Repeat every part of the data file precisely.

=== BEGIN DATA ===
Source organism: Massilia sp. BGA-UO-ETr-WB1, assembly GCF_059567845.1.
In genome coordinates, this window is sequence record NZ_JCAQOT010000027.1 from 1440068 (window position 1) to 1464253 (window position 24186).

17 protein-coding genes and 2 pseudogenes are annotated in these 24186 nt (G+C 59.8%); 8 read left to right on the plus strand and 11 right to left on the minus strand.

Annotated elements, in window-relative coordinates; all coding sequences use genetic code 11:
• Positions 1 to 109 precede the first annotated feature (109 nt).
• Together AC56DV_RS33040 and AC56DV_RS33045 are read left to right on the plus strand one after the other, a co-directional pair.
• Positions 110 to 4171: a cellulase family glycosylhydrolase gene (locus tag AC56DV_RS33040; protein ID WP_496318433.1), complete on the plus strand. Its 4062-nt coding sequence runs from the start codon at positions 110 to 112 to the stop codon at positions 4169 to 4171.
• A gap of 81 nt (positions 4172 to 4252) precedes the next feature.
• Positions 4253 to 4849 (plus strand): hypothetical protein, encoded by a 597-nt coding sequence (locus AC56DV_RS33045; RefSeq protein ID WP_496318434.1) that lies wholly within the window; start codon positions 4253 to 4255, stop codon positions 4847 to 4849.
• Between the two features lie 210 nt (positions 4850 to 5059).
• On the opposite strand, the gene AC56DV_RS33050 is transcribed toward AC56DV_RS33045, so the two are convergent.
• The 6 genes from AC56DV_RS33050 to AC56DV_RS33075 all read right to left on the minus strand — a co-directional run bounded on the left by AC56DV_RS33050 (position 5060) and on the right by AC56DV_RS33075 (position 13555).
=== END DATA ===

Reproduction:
Source organism: Massilia sp. BGA-UO-ETr-WB1, assembly GCF_059567845.1.
In genome coordinates, this window is sequence record NZ_JCAQOT010000027.1 from 1440068 (window position 1) to 1464253 (window position 24186).

17 protein-coding genes and 2 pseudogenes are annotated in these 24186 nt (G+C 59.8%); 8 read left to right on the plus strand and 11 right to left on the minus strand.

Annotated elements, in window-relative coordinates; all coding sequences use genetic code 11:
• Positions 1 to 109 precede the first annotated feature (109 nt).
• Together AC56DV_RS33040 and AC56DV_RS33045 are read left to right on the plus strand one after the other, a co-directional pair.
• Positions 110 to 4171: a cellulase family glycosylhydrolase gene (locus tag AC56DV_RS33040; protein ID WP_496318433.1), complete on the plus strand. Its 4062-nt coding sequence runs from the start codon at positions 110 to 112 to the stop codon at positions 4169 to 4171.
• A gap of 81 nt (positions 4172 to 4252) precedes the next feature.
• Positions 4253 to 4849 (plus strand): hypothetical protein, encoded by a 597-nt coding sequence (locus AC56DV_RS33045; RefSeq protein ID WP_496318434.1) that lies wholly within the window; start codon positions 4253 to 4255, stop codon positions 4847 to 4849.
• Between the two features lie 210 nt (positions 4850 to 5059).
• On the opposite strand, the gene AC56DV_RS33050 is transcribed toward AC56DV_RS33045, so the two are convergent.
• The 6 genes from AC56DV_RS33050 to AC56DV_RS33075 all read right to left on the minus strand — a co-directional run bounded on the left by AC56DV_RS33050 (position 5060) and on the right by AC56DV_RS33075 (position 13555).